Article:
Deterrence is an ancient concept, which, in the words of former senior fellow at the Council on Foreign Relations Michael Gerson, “has always been one of the central strategic principles by which nations attempted to prevent conflict”. Judging from the world wide available offensive cyber capabilities, conflicts in cyberspace could have severe physical consequences in the near future. This confronts the international community in general, and the Netherlands in particular, with its duty to maintain the international legal order and prevent conflict. One way to prevent conflict is by deterring it. Deterrence means convincing the opponent not to attack you, either because he believes an attack will not be successful, or because an initially successful attack will be punished so severely, that all of the original gains will eventually be outweighed by the losses. Deterrence exists by virtue of offensive capabilities, in other words by the power to hurt. The Netherlands’ government aim to prevent conflict by developing deterrence capabilities underscores this principle. The Netherlands has created a Cyber Command within its armed forces, tasked with developing and deploying cyber capabilities, including offensive capabilities. The question is to what extent these offensive cyber capabilities can contribute to the deterrence of conflict.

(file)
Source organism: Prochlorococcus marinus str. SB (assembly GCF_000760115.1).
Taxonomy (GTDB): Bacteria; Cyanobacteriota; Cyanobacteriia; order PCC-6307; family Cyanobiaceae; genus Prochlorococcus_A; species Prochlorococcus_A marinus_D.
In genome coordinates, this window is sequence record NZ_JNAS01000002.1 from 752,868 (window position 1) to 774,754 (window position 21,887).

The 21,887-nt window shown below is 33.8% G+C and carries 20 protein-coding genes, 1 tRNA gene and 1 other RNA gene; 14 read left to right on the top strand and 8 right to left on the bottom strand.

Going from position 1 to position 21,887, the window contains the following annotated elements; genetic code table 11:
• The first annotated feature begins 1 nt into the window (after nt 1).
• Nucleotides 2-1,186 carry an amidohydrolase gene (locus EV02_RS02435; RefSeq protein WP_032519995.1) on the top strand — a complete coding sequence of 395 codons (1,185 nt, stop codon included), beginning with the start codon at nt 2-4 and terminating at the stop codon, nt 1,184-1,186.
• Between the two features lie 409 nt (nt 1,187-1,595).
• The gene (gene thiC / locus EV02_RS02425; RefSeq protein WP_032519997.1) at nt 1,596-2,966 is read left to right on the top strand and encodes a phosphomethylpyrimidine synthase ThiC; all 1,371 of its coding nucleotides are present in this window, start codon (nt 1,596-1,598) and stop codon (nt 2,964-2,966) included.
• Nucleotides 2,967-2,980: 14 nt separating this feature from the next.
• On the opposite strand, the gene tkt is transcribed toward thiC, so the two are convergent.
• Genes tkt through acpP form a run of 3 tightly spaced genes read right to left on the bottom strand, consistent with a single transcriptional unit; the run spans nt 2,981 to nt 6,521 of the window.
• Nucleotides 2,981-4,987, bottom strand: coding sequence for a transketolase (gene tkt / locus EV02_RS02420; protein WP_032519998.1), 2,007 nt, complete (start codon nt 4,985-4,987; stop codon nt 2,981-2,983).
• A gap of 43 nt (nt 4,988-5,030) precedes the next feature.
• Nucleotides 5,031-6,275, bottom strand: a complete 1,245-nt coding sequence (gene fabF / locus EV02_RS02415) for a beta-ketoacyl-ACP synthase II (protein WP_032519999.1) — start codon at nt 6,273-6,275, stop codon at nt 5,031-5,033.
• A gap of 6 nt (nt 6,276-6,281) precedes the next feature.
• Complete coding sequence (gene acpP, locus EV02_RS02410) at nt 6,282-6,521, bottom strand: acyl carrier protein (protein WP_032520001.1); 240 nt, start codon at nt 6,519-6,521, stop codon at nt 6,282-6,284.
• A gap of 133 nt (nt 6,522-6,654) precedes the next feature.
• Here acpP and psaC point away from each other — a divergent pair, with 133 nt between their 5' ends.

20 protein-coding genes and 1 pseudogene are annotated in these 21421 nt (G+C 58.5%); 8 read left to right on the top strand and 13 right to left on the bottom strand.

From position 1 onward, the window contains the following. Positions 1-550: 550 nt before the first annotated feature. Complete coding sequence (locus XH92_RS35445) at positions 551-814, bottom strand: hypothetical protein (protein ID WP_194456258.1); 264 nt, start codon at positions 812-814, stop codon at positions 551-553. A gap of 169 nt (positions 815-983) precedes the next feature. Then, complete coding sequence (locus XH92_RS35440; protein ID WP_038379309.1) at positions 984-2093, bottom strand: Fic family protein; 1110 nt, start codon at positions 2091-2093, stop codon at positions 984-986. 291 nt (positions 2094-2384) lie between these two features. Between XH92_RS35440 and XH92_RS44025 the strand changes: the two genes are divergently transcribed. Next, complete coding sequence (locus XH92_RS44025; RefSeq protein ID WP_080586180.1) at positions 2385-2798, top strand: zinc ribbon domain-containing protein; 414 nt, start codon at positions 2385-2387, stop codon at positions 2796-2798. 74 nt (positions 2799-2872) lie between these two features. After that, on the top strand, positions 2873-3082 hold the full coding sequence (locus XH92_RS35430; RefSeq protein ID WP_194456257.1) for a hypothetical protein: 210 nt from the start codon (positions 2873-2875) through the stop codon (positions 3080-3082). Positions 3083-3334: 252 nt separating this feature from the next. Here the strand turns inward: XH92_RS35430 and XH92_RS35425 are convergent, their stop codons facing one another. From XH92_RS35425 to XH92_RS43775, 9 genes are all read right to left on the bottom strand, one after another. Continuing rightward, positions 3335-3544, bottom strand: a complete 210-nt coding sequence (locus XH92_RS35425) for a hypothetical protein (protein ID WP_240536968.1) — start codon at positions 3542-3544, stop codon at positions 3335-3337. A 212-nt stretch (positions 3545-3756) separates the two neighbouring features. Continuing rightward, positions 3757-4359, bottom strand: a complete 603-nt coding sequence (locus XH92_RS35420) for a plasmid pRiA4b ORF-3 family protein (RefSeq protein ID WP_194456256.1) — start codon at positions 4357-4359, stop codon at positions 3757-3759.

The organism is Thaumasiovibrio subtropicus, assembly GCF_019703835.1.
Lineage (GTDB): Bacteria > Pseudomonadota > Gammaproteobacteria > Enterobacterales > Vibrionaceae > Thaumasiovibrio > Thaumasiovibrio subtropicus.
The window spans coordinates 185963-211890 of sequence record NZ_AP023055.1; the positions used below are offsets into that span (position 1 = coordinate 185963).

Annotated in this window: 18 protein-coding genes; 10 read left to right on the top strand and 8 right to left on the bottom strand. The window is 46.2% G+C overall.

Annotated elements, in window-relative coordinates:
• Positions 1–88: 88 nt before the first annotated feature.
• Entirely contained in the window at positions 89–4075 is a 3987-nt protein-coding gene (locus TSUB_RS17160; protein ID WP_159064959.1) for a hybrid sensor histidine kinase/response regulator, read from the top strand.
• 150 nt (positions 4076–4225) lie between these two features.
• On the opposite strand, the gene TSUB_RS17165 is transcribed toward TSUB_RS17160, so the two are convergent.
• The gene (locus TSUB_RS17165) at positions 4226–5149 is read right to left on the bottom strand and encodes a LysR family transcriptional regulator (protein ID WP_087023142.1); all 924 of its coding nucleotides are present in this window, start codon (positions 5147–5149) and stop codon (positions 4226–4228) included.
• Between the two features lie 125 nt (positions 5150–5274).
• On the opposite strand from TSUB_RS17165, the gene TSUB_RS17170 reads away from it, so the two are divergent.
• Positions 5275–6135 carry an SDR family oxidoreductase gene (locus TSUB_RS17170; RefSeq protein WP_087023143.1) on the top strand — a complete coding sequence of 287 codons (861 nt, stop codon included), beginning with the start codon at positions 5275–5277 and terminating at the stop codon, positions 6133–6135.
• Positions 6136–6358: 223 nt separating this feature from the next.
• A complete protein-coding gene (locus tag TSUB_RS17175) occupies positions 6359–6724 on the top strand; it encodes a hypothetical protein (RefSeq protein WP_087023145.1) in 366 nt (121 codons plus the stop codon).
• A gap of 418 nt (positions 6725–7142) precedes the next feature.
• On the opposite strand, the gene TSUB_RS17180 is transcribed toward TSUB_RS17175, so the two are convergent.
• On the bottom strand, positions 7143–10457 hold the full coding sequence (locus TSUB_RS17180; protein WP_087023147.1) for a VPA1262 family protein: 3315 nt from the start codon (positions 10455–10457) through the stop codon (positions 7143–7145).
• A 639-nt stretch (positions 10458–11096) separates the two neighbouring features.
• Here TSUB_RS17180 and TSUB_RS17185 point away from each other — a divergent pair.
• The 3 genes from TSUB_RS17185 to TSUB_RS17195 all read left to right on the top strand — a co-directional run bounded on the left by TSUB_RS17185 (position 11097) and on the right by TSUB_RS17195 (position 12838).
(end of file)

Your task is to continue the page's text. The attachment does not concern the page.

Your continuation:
Details

time: 11:30
speakers: Commodore E.F. (Elanor) Boekholt-O'Sullivan

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